In my usual hit and miss way I determined that two more slats were needed in the seat pan and fixed these to the stretchers. I offered up the seat back and held it in place with temporary props. I was not happy with the crescent shaped gap at the back of the seat pan so I took off the last slat and marked and cut it to fit the curve of the seat back. I reassembled the chair but was a bit puzzled by the amount of chair behind the seat-back which was roughly half of the structure. Then I remembered the cabin chair I used to sleep in when I stayed at my Gran’s place. We are back in the 1950’s now. Memory is hazy but there were two parallel arms and a hinged back held up by a rod behind it resting in notches in the arms. If you took the rod away the chair became a bed big enough for a child.

So instead of making uprights to fix the seat back in position I set about making the chair a recliner. I fixed the bottom of the seat-back to the back legs with a short plank and a couple of old door hinges from my come-in-handy box. The rod system would not work well on a curved seat-back so I opted for a frame support. Offcuts from the slats formed the frame and two more slats formed the stops. The support frame is hinged to the top of the seat-back in such a way that it will move up to a right angle. This gives an effective third stop do that in the fully reclined position the frame will support the back by resting on the ground behind the chair.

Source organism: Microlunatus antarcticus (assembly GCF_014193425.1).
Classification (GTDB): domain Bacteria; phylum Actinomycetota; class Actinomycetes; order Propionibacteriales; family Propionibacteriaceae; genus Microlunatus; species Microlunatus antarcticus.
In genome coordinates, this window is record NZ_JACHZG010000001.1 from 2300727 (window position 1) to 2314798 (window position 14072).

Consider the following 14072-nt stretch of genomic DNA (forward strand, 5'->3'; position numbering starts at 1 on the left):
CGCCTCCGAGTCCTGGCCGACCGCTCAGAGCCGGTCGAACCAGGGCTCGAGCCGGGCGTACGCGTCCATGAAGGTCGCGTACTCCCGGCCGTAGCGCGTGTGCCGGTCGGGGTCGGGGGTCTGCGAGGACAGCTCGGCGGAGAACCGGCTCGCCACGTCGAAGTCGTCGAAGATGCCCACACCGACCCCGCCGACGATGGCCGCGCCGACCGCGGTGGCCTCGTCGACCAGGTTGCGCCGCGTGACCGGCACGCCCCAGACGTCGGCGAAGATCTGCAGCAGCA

I rounded the ends of the shelves to make the arms. Then I made upright supports for the back and fitted the arms to them. I found it more comfortable to cut out extra space in the inboard edge of the arms. When I screwed the arms down I countersank the screws to avoid the protruding cup washers causing cups etc to tip up.

Step 3:

All was going well until I tried to sit in it! The seat pan was too long and I didn’t reach the backrest. OK I have very short legs but the chair is for me so it has to fit me! I shortened the round-down at the front by one whole slat and after that it was fine.

Now I have to decide whether to paint it or not and I have to make some cushions. The bedstead came with a faux leather headboard so that will be my starting point.

Planning, research and time spent just staring at the woodpile, about three weeks. The actual construction took three afternoons. The bandsaw, table saw and mitre-saw made things easy and aren't battery-powered screwdrivers and drills wonderful! It will be obvious to anyone who knows anything that I know nothing at all about woodwork or typing or spelling in anything but British English so please excuse!